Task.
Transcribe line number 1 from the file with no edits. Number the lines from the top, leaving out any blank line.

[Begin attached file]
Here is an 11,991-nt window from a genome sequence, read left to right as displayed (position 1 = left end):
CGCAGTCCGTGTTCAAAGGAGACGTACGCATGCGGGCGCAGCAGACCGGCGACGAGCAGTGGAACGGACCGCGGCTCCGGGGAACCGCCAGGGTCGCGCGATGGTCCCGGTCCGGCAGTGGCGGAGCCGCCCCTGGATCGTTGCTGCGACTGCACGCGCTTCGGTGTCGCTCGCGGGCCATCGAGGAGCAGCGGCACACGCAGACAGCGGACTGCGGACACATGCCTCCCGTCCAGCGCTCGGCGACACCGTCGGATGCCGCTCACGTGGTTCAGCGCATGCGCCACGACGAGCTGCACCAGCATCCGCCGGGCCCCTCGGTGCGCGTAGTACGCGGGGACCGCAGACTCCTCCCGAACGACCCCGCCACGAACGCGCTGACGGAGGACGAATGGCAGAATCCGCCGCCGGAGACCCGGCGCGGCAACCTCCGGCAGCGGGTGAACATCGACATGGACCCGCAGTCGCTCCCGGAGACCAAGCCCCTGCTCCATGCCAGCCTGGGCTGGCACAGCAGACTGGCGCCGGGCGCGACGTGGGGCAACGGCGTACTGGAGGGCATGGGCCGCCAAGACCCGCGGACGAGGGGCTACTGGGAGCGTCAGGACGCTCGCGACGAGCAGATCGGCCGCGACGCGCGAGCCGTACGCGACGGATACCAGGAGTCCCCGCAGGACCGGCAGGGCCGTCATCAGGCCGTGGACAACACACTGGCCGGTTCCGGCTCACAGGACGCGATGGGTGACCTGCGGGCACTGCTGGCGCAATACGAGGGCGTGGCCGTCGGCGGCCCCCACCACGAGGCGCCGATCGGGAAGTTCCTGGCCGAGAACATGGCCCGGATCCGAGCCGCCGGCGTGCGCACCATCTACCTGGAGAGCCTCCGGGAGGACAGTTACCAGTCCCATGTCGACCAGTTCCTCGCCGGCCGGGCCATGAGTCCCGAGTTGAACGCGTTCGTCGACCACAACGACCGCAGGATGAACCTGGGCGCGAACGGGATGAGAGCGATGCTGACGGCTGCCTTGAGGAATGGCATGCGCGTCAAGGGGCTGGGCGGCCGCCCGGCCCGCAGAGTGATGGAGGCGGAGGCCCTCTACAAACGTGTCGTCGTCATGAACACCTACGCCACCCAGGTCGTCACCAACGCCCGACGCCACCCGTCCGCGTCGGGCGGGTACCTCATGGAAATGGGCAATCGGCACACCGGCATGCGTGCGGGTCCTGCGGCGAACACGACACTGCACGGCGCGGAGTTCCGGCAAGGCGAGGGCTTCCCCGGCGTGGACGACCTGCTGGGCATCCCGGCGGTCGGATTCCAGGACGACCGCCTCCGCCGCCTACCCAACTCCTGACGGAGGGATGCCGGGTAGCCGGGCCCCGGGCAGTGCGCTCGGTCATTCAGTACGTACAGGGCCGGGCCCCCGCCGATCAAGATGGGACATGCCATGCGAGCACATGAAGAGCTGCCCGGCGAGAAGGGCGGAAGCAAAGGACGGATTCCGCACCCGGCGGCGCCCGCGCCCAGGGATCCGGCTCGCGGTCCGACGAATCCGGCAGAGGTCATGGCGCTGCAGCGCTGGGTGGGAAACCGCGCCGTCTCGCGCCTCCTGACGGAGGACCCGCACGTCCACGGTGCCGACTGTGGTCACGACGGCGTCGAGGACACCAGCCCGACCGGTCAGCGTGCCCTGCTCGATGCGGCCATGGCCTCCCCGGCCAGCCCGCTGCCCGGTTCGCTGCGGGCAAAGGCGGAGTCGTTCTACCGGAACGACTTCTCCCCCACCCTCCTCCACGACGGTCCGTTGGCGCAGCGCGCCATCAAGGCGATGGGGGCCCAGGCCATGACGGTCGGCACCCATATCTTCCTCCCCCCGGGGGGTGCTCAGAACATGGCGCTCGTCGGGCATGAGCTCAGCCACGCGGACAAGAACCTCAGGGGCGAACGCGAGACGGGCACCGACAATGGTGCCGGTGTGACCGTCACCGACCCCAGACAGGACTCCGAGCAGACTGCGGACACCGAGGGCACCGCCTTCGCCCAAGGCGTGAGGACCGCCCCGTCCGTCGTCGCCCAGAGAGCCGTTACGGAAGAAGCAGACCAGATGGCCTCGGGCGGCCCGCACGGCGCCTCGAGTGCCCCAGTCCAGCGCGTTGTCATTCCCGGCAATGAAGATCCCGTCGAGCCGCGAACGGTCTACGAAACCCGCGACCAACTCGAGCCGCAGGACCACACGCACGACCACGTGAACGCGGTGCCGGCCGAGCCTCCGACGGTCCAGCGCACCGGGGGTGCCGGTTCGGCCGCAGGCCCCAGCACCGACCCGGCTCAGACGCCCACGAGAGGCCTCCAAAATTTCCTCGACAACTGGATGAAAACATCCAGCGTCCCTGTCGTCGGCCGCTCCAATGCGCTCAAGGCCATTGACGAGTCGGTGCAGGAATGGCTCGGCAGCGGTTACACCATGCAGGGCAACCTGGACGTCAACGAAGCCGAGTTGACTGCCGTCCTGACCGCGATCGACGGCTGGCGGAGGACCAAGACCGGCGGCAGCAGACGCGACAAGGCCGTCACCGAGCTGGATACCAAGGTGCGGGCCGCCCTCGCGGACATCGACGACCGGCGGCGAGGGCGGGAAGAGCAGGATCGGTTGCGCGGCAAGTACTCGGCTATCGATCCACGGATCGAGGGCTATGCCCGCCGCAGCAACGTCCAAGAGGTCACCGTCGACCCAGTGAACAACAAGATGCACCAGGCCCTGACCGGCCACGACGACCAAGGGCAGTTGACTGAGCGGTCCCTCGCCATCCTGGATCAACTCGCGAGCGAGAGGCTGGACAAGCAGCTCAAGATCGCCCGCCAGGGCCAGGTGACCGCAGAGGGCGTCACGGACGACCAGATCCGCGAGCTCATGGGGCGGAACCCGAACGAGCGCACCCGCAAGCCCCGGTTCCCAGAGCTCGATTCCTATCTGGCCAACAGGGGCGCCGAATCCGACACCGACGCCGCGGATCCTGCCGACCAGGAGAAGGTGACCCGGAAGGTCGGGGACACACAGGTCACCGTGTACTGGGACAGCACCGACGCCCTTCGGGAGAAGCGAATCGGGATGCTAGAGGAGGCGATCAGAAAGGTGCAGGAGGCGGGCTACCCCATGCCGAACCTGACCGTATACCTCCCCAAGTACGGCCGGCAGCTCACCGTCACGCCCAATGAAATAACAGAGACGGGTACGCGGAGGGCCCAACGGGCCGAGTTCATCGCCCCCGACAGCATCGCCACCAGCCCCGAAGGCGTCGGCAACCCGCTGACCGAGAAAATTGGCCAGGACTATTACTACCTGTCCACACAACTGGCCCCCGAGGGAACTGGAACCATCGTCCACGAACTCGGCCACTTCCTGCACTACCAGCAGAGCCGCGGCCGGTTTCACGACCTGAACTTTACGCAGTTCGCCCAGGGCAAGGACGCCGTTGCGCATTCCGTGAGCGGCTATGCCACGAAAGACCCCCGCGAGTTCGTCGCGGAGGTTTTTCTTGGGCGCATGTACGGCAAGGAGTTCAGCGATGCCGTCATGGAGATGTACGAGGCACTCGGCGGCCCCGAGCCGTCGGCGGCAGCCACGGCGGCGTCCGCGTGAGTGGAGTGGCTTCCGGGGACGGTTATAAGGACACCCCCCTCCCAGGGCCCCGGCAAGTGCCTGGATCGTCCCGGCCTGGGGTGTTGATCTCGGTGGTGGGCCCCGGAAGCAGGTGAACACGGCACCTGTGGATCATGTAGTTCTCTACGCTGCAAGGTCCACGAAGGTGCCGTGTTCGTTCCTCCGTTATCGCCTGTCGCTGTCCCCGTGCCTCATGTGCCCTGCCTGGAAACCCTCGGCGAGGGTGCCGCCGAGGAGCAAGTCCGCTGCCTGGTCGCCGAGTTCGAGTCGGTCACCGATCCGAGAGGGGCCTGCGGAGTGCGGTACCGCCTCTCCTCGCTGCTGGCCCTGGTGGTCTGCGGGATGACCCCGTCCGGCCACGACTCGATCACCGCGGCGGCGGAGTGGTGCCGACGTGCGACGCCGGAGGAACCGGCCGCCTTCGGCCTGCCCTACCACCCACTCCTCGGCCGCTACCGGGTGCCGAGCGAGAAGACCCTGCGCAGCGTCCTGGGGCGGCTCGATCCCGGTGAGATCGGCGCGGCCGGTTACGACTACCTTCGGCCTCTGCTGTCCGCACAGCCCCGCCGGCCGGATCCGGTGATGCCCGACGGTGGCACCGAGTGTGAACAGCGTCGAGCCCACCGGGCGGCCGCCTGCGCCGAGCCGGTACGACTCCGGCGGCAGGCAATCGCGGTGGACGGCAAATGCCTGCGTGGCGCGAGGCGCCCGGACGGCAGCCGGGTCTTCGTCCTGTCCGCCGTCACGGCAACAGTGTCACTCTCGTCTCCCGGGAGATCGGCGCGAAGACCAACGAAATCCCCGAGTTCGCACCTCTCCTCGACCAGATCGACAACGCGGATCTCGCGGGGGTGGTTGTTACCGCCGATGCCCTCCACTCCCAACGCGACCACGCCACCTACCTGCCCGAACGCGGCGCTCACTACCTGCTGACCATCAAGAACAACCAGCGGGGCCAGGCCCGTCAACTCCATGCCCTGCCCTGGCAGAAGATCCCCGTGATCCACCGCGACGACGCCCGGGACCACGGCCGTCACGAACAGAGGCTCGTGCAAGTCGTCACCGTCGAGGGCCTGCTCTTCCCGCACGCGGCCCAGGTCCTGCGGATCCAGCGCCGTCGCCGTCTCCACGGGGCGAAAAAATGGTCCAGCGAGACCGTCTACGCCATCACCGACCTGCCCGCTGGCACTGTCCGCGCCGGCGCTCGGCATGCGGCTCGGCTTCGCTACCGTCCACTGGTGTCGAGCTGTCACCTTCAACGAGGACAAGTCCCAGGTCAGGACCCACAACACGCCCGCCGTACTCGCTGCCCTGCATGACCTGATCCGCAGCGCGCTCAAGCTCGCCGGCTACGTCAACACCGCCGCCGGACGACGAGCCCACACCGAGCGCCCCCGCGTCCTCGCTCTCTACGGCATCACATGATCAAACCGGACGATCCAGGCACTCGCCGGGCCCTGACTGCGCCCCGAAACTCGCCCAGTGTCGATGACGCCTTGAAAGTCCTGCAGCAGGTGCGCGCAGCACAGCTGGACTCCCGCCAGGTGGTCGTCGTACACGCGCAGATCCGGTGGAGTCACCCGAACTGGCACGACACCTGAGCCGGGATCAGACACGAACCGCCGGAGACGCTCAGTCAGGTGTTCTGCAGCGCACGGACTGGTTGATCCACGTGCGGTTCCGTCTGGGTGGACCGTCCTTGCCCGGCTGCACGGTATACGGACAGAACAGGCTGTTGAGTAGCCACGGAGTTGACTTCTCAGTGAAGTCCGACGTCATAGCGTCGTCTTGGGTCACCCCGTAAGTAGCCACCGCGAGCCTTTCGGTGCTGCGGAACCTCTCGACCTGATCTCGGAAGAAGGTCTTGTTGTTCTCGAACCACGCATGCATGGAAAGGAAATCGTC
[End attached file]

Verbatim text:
Here is an 11,991-nt window from a genome sequence, read left to right as displayed (position 1 = left end):